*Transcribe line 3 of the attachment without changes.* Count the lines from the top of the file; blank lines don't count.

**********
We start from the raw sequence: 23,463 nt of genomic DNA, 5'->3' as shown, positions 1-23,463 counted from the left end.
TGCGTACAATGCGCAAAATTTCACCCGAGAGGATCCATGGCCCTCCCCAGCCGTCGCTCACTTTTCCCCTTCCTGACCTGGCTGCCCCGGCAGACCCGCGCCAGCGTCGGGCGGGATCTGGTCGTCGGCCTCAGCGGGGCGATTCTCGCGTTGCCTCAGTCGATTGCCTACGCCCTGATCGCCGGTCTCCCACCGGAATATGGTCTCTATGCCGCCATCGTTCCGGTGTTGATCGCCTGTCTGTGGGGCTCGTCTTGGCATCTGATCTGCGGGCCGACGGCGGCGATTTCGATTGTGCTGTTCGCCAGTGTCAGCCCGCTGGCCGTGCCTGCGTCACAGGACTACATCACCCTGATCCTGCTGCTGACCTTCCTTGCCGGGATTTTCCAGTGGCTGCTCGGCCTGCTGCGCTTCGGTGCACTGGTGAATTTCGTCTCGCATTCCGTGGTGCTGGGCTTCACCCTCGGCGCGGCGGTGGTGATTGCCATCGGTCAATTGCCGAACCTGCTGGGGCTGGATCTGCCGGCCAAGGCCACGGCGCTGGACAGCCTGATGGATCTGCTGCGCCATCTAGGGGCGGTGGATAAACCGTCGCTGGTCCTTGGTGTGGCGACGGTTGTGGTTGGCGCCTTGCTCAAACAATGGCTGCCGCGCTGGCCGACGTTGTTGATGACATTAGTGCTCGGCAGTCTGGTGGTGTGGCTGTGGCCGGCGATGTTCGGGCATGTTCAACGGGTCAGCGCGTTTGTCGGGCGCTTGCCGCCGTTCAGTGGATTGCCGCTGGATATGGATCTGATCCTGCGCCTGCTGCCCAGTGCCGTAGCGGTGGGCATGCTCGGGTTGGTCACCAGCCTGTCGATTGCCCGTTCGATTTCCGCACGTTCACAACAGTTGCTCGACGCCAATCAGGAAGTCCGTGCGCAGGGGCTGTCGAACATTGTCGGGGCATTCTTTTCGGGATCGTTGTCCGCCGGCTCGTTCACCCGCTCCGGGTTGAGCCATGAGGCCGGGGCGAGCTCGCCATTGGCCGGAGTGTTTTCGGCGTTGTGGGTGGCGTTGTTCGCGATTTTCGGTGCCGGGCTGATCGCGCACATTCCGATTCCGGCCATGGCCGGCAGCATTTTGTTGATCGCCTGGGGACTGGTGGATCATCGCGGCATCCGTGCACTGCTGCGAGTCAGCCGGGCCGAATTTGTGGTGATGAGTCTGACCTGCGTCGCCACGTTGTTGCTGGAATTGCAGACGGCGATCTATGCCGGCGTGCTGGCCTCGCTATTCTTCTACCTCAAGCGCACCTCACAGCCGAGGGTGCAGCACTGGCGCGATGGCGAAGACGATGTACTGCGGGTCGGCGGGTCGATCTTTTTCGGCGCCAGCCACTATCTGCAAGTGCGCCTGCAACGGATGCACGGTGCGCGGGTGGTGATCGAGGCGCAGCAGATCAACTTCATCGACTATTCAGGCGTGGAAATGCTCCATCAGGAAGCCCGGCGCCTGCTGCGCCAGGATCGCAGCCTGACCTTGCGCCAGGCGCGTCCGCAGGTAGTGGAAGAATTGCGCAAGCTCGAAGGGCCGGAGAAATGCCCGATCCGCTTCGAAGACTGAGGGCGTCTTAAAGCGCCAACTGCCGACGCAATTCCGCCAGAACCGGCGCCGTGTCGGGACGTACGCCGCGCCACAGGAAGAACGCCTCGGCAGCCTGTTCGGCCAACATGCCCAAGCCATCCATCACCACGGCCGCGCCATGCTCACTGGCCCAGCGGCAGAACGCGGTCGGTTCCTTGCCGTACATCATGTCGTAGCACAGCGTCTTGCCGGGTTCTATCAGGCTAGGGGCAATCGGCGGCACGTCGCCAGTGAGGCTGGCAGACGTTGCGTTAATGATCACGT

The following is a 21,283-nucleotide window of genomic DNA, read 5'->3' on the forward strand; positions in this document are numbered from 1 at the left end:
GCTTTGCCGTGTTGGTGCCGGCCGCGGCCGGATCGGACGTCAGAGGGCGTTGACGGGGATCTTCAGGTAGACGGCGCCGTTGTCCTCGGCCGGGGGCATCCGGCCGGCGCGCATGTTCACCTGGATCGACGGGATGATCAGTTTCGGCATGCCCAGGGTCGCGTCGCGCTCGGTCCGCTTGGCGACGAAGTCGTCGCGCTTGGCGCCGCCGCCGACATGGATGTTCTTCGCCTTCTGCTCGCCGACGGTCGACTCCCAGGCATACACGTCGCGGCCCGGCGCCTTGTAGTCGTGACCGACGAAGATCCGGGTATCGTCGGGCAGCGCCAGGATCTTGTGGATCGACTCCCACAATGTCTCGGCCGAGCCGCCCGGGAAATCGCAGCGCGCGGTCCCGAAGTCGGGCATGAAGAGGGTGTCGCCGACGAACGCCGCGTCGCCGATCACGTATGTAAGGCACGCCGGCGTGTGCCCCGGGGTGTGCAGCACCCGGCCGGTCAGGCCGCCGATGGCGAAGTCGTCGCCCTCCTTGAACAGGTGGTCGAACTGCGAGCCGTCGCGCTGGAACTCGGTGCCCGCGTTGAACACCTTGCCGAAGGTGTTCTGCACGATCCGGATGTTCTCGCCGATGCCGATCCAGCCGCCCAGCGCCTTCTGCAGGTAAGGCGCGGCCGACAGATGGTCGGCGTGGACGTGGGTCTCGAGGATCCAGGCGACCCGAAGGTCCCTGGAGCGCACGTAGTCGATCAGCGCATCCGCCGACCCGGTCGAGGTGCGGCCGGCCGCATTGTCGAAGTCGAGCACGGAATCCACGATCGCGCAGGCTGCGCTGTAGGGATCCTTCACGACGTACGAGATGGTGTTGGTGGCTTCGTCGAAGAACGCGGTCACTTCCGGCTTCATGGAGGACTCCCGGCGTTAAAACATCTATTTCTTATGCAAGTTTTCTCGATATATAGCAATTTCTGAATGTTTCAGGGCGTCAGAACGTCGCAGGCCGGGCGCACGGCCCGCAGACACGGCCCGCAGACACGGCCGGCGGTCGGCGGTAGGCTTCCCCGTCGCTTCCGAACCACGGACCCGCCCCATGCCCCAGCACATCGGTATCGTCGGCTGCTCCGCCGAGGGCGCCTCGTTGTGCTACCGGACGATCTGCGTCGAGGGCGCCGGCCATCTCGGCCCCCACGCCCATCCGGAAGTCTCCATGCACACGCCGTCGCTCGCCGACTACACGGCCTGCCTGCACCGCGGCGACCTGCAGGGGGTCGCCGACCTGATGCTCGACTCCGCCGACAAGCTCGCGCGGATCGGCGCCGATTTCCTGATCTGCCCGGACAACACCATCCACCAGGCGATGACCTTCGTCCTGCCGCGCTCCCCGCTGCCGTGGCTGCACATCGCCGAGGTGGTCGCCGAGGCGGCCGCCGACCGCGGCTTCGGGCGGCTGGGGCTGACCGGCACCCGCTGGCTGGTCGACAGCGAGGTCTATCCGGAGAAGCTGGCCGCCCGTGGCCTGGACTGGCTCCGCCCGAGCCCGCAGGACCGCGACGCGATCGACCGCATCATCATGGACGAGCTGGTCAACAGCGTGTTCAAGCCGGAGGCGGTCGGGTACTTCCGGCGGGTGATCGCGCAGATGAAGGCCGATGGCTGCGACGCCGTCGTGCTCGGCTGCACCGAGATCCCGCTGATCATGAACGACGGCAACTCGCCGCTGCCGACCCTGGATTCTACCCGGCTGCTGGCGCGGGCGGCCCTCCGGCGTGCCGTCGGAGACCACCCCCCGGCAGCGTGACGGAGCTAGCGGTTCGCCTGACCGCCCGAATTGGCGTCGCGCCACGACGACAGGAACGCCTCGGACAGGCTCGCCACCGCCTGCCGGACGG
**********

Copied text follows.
The following is a 21,283-nucleotide window of genomic DNA, read 5'->3' on the forward strand; positions in this document are numbered from 1 at the left end: